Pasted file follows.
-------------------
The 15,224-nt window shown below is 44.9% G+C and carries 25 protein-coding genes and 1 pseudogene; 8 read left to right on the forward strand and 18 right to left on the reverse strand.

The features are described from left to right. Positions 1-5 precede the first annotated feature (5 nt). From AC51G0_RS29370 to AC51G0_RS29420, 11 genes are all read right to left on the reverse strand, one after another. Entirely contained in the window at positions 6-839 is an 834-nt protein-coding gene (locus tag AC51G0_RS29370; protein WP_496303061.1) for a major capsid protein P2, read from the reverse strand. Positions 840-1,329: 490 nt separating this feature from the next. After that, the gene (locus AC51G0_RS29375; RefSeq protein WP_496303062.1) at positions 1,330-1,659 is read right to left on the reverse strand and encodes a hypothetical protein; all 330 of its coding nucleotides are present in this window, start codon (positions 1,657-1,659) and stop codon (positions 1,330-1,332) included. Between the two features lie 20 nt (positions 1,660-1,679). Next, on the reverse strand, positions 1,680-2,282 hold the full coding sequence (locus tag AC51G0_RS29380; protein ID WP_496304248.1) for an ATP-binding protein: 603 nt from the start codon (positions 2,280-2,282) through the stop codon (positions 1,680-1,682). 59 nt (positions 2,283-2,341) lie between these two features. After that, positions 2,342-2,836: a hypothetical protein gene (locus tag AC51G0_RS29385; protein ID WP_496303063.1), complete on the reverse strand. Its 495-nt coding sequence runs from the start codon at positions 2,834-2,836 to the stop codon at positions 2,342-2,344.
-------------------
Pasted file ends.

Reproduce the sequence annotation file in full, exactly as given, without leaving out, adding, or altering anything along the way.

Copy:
The 15,224-nt window shown below is 44.9% G+C and carries 25 protein-coding genes and 1 pseudogene; 8 read left to right on the forward strand and 18 right to left on the reverse strand.

The features are described from left to right. Positions 1-5 precede the first annotated feature (5 nt). From AC51G0_RS29370 to AC51G0_RS29420, 11 genes are all read right to left on the reverse strand, one after another. Entirely contained in the window at positions 6-839 is an 834-nt protein-coding gene (locus tag AC51G0_RS29370; protein WP_496303061.1) for a major capsid protein P2, read from the reverse strand. Positions 840-1,329: 490 nt separating this feature from the next. After that, the gene (locus AC51G0_RS29375; RefSeq protein WP_496303062.1) at positions 1,330-1,659 is read right to left on the reverse strand and encodes a hypothetical protein; all 330 of its coding nucleotides are present in this window, start codon (positions 1,657-1,659) and stop codon (positions 1,330-1,332) included. Between the two features lie 20 nt (positions 1,660-1,679). Next, on the reverse strand, positions 1,680-2,282 hold the full coding sequence (locus tag AC51G0_RS29380; protein ID WP_496304248.1) for an ATP-binding protein: 603 nt from the start codon (positions 2,280-2,282) through the stop codon (positions 1,680-1,682). 59 nt (positions 2,283-2,341) lie between these two features. After that, positions 2,342-2,836: a hypothetical protein gene (locus tag AC51G0_RS29385; protein ID WP_496303063.1), complete on the reverse strand. Its 495-nt coding sequence runs from the start codon at positions 2,834-2,836 to the stop codon at positions 2,342-2,344.